The Magazine

Liberty, Equality, Eugenics

Dec 22, 2003, Vol. 9, No. 15 • By CHRISTINE ROSEN
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Whose View of Life?

Embryos, Cloning, and Stem Cells

by Jane Maienschein

Harvard University Press, 368 pp., $27.95

THIS OUGHT TO BE a welcome contribution to contemporary bioethical debates--a book, written by a well-regarded historian of science and published by a prestigious academic press, that engages the history of embryo research, stem cell research, and cloning, while promising to tackle the contentious issue of when life begins.

Unfortunately, "Whose View of Life?" doesn't deliver on its promise. Jane Maienschein--a historian of developmental biology at Arizona State University who served as a science adviser to Arizona Republican congressman Matt Salmon--does well enough describing the fascinating, early history of embryology. But when she wades into the ethical and political challenges posed by contemporary embryo research, she proves far less interesting. The tone of the book is set by its beginning, with President Bush's August 2001 address about limitations on stem cell research. How, Maienschein peevishly asks, can "a self-proclaimed mediocre student and no particular fan of academic research" like Bush be "in the position to decide what science the National Institutes of Health would be allowed to fund"?

By page three, Maienschein's answer to the question of when life begins has become clear. In high dudgeon she describes people who believe that life begins at conception as "extreme advocates" and "absolutists," while those who believe that "a life emerges only gradually" are described as holding "reasoned interpretations." Within a few pages she has produced a little girl with diabetes who "worries that powerful senators like Sam Brownback are in the position to outlaw the stem cell and therapeutic cloning research that she believes is her best chance at a cure and at her survival." "It's like he's killing me," the girl tells Maienschein. Maienschein is fascinated by the history of our earliest attempts to study the beginnings of human life, and the book abounds with enthusiastic descriptions of embryology's pioneers: Nicolaas Hartsoeker and his seventeenth-century vision of early life--a "preformationist homunculus" that looks like a tiny alien with a bagel for a head, crouched inside its mother's womb--and Marcello Malpighi painstakingly cracking open chicken eggs to study the developing chicks.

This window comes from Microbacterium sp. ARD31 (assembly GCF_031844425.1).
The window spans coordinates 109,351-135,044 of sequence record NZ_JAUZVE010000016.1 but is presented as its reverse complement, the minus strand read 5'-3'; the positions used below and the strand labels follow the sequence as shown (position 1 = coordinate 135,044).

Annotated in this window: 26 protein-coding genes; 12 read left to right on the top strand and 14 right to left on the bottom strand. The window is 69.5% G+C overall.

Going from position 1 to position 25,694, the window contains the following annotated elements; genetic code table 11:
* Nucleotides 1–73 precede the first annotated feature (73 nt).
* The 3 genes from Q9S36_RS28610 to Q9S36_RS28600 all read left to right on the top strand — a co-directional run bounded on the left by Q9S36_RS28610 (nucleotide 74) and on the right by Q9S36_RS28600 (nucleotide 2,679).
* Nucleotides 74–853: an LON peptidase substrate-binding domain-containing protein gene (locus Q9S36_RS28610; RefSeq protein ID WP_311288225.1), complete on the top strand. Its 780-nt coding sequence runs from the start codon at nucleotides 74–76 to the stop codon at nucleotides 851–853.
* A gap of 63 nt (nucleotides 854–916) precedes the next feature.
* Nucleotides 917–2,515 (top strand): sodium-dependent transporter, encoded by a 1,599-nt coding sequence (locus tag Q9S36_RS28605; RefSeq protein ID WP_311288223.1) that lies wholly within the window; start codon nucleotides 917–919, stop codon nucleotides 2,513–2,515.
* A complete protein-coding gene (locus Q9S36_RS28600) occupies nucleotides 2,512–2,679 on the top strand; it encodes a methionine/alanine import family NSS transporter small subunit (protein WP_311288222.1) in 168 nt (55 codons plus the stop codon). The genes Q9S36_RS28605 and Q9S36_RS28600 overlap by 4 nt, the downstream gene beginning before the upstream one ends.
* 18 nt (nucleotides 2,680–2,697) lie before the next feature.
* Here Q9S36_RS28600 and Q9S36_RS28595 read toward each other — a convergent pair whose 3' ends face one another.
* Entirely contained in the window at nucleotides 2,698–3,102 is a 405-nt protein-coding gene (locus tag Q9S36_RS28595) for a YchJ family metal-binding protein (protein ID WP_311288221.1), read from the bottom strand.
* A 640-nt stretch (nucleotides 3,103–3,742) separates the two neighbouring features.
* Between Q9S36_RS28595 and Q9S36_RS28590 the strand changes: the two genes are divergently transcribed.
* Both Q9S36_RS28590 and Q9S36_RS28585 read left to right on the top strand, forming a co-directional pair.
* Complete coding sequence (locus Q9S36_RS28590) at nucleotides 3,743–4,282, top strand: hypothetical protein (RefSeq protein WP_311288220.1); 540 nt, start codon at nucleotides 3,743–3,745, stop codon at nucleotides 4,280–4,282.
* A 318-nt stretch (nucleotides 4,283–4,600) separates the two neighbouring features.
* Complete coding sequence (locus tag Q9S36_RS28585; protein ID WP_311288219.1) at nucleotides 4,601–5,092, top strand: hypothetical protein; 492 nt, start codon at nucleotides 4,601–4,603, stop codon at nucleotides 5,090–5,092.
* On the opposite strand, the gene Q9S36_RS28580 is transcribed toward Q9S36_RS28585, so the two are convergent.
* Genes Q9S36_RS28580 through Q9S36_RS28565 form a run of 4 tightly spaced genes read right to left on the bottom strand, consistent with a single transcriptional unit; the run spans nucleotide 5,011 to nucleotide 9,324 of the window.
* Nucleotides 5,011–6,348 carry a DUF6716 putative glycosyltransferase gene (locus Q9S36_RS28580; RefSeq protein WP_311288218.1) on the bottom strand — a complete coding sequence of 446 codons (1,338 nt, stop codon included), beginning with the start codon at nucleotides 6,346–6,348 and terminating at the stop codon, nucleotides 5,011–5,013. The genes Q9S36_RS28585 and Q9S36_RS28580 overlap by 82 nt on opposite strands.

Maienschein is keen on arguing that this history teaches lessons for contemporary debates, and it's true that many of our current discussions about biotechnology need a deeper knowledge of the past. All too often, however, Maienschein applies her history selectively, as an ethical balm and as justification for her own views. Looking at current debates through a historical lens, she argues, lets us see that "competing interpretations of life" have always existed. "By viewing current claims of moral truth in historical perspective, we can defuse the efficacy of the argument--even if not the passion of the arguer. . . . History can show that we are not on the brink of some new type of danger that we have never encountered before."

This is not entirely convincing considering the history she explores. In her discussion of the early birth-control movement, for example, Maienschein portrays Margaret Sanger as a fearless crusader for women. Left unmentioned is the fact that Sanger was also an ardent eugenicist whose lobbying group, the American Birth Control League, frequently joined forces with the nation's major eugenics organizations.

Indeed, Maienschein's own treatment of the eugenics movement contains warnings that she might consider heeding when it comes to contemporary embryo research. "Eugenics seemed to make perfectly good sense," Maienschein writes. In a society dominated by "hereditarian thinking," Americans thought eugenics was "good policy based on good science." Today, of course, "we ought to have learned not to make similar mistakes." Chastened by our experience in the past, Maienschein argues, we can be even more certain that the good policies based on good science we pursue today are ethically sound.

But can we? It is at least worth considering how our children and grandchildren might eventually view embryo research, and how they might judge our society, which is currently dominated by a somewhat different, though no less dangerous, way of thinking than extreme hereditarianism: an intoxicating desire to expand the reach of our science and technology not merely to study or cure, but to improve, to enhance, and to transform human life.